Your browser doesn't support javascript.
loading
Mostrar: 20 | 50 | 100
Resultados 1 - 20 de 24
Filtrar
Mais filtros










Base de dados
Intervalo de ano de publicação
1.
Nat Metab ; 3(11): 1521-1535, 2021 Nov.
Artigo em Inglês | MEDLINE | ID: mdl-34799698

RESUMO

Eukaryotic cells can survive the loss of their mitochondrial genome, but consequently suffer from severe growth defects. 'Petite yeasts', characterized by mitochondrial genome loss, are instrumental for studying mitochondrial function and physiology. However, the molecular cause of their reduced growth rate remains an open question. Here we show that petite cells suffer from an insufficient capacity to synthesize glutamate, glutamine, leucine and arginine, negatively impacting their growth. Using a combination of molecular genetics and omics approaches, we demonstrate the evolution of fast growth overcomes these amino acid deficiencies, by alleviating a perturbation in mitochondrial iron metabolism and by restoring a defect in the mitochondrial tricarboxylic acid cycle, caused by aconitase inhibition. Our results hence explain the slow growth of mitochondrial genome-deficient cells with a partial auxotrophy in four amino acids that results from distorted iron metabolism and an inhibited tricarboxylic acid cycle.

2.
G3 (Bethesda) ; 10(12): 4637-4648, 2020 12 03.
Artigo em Inglês | MEDLINE | ID: mdl-33093184

RESUMO

A yeast deletion mutation in the nuclear-encoded gene, AFO1, which codes for a mitochondrial ribosomal protein, led to slow growth on glucose, the inability to grow on glycerol or ethanol, and loss of mitochondrial DNA and respiration. We noticed that afo1 - yeast readily obtains secondary mutations that suppress aspects of this phenotype, including its growth defect. We characterized and identified a dominant missense suppressor mutation in the ATP3 gene. Comparing isogenic slowly growing rho-zero and rapidly growing suppressed afo1 - strains under carefully controlled fermentation conditions showed that energy charge was not significantly different between strains and was not causal for the observed growth properties. Surprisingly, in a wild-type background, the dominant suppressor allele of ATP3 still allowed respiratory growth but increased the petite frequency. Similarly, a slow-growing respiratory deficient afo1 - strain displayed an about twofold increase in spontaneous frequency of point mutations (comparable to the rho-zero strain) while the suppressed strain showed mutation frequency comparable to the respiratory-competent WT strain. We conclude, that phenotypes that result from afo1 - are mostly explained by rapidly emerging mutations that compensate for the slow growth that typically follows respiratory deficiency.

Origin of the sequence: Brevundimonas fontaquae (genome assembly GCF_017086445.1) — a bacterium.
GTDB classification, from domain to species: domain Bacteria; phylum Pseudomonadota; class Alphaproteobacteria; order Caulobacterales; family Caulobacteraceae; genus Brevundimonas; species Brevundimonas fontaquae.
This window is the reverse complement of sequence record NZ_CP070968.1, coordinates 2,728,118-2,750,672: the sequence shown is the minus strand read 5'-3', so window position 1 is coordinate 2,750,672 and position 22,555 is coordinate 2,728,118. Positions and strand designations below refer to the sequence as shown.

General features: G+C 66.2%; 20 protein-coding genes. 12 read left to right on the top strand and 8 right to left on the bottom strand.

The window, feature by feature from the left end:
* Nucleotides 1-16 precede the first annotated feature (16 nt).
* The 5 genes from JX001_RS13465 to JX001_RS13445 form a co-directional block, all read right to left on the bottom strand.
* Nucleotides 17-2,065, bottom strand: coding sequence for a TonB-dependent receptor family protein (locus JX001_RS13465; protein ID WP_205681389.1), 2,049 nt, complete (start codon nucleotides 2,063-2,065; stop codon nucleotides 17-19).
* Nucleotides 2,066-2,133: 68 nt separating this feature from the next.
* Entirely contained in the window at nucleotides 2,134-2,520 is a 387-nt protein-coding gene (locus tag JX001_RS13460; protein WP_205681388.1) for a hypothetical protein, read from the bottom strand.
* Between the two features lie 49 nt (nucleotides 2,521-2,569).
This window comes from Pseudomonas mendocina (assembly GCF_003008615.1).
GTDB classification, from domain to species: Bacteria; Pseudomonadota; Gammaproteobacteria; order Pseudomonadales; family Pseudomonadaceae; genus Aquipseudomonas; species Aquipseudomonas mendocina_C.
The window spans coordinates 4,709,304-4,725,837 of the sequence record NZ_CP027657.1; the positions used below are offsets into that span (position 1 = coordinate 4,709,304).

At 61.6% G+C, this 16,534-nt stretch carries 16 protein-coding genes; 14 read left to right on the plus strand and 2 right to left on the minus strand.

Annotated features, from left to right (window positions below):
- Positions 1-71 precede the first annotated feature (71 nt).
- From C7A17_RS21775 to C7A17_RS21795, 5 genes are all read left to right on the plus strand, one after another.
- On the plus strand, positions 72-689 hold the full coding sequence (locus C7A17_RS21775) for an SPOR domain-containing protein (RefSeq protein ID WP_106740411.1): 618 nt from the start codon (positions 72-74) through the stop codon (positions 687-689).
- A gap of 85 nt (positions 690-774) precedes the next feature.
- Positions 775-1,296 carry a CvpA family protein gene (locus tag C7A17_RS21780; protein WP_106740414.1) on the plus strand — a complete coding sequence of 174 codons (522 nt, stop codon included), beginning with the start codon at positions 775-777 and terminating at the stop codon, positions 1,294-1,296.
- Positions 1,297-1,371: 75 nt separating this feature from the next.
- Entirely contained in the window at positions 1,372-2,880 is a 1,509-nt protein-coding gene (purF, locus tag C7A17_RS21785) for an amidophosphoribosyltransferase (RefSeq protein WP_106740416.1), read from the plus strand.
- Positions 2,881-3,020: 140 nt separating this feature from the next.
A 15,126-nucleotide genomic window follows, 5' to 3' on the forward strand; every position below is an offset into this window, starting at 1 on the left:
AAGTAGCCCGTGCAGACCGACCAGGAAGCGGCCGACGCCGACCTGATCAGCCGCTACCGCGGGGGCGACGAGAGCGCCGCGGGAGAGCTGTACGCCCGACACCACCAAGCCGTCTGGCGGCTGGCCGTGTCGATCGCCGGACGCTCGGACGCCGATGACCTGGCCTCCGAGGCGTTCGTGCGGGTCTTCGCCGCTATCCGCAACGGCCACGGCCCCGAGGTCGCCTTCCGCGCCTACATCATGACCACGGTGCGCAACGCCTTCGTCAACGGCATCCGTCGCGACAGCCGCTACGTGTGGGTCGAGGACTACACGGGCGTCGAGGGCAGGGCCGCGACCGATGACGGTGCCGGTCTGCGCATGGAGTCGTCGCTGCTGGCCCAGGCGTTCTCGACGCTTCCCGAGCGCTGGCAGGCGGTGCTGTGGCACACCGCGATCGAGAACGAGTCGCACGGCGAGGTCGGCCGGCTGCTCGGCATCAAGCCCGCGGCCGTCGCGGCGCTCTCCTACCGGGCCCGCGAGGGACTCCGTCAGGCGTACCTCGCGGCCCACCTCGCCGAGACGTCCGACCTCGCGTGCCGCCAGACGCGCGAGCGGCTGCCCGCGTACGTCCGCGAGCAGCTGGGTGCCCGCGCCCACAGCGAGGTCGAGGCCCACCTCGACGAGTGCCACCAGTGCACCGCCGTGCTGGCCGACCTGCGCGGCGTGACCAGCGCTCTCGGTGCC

Assuntos
Proteínas de Saccharomyces cerevisiae , Saccharomyces cerevisiae , DNA Mitocondrial/genética , Mutação , Taxa de Mutação , Saccharomyces cerevisiae/genética , Proteínas de Saccharomyces cerevisiae/genética
3.
Mol Ther Methods Clin Dev ; 18: 620-630, 2020 Sep 11.
Artigo em Inglês | MEDLINE | ID: mdl-32775496

RESUMO